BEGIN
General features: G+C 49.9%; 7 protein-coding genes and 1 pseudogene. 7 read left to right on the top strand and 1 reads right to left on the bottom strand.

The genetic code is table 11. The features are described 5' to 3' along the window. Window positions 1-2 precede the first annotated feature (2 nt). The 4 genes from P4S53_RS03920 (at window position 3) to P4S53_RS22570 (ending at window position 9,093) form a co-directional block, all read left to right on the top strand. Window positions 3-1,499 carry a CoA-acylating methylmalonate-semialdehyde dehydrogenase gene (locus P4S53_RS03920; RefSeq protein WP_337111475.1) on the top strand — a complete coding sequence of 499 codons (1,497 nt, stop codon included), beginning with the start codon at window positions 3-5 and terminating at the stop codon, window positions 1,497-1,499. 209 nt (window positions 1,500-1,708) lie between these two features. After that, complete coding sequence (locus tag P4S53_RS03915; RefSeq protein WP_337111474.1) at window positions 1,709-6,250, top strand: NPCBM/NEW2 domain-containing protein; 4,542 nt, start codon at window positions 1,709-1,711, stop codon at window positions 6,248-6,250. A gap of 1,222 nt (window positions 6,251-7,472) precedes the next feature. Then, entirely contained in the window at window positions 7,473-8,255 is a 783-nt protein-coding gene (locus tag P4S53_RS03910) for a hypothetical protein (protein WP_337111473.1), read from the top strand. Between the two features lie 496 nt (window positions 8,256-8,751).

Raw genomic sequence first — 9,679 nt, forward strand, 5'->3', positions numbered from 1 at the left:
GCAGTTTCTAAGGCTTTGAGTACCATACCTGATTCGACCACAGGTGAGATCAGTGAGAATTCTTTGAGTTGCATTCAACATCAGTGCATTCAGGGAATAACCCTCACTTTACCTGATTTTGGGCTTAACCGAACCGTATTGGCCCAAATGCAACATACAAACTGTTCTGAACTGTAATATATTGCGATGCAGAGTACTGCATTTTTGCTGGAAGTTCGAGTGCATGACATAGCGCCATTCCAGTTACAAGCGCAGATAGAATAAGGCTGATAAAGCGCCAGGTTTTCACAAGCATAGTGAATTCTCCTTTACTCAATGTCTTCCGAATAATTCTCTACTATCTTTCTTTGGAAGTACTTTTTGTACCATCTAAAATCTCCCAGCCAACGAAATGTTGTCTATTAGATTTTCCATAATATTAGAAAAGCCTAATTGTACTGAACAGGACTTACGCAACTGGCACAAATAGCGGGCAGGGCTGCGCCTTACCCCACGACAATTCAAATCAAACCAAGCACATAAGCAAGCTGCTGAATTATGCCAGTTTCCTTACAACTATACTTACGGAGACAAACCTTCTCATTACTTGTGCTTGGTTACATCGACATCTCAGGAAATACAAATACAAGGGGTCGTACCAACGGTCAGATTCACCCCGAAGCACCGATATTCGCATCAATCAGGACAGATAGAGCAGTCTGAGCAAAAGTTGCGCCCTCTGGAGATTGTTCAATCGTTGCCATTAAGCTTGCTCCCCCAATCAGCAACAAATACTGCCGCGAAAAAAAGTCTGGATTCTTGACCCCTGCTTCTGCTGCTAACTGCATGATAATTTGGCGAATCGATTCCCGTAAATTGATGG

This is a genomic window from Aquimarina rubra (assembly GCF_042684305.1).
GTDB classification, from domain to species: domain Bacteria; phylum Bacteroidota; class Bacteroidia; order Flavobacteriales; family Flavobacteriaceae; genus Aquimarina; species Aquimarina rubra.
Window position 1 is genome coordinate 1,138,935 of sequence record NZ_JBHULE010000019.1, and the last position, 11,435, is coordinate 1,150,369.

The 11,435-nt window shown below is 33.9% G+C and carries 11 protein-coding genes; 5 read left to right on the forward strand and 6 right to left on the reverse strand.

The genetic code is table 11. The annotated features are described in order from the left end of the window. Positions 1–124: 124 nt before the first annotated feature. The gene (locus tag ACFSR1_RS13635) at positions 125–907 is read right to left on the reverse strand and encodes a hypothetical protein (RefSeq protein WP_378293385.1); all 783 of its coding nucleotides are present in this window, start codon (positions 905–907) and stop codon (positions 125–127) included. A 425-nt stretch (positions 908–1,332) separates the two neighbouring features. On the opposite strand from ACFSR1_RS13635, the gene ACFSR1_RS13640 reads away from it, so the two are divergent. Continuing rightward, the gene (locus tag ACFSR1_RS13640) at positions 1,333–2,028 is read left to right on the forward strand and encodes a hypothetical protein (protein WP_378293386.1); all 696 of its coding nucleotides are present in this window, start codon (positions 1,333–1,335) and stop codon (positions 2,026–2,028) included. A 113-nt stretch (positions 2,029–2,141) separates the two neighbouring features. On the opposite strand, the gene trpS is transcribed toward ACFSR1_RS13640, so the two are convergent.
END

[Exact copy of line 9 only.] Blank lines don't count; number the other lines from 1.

The genetic code is table 11. The annotated features are described in order from the left end of the window. Positions 1–124: 124 nt before the first annotated feature. The gene (locus tag ACFSR1_RS13635) at positions 125–907 is read right to left on the reverse strand and encodes a hypothetical protein (RefSeq protein WP_378293385.1); all 783 of its coding nucleotides are present in this window, start codon (positions 905–907) and stop codon (positions 125–127) included. A 425-nt stretch (positions 908–1,332) separates the two neighbouring features. On the opposite strand from ACFSR1_RS13635, the gene ACFSR1_RS13640 reads away from it, so the two are divergent. Continuing rightward, the gene (locus tag ACFSR1_RS13640) at positions 1,333–2,028 is read left to right on the forward strand and encodes a hypothetical protein (protein WP_378293386.1); all 696 of its coding nucleotides are present in this window, start codon (positions 1,333–1,335) and stop codon (positions 2,026–2,028) included. A 113-nt stretch (positions 2,029–2,141) separates the two neighbouring features. On the opposite strand, the gene trpS is transcribed toward ACFSR1_RS13640, so the two are convergent.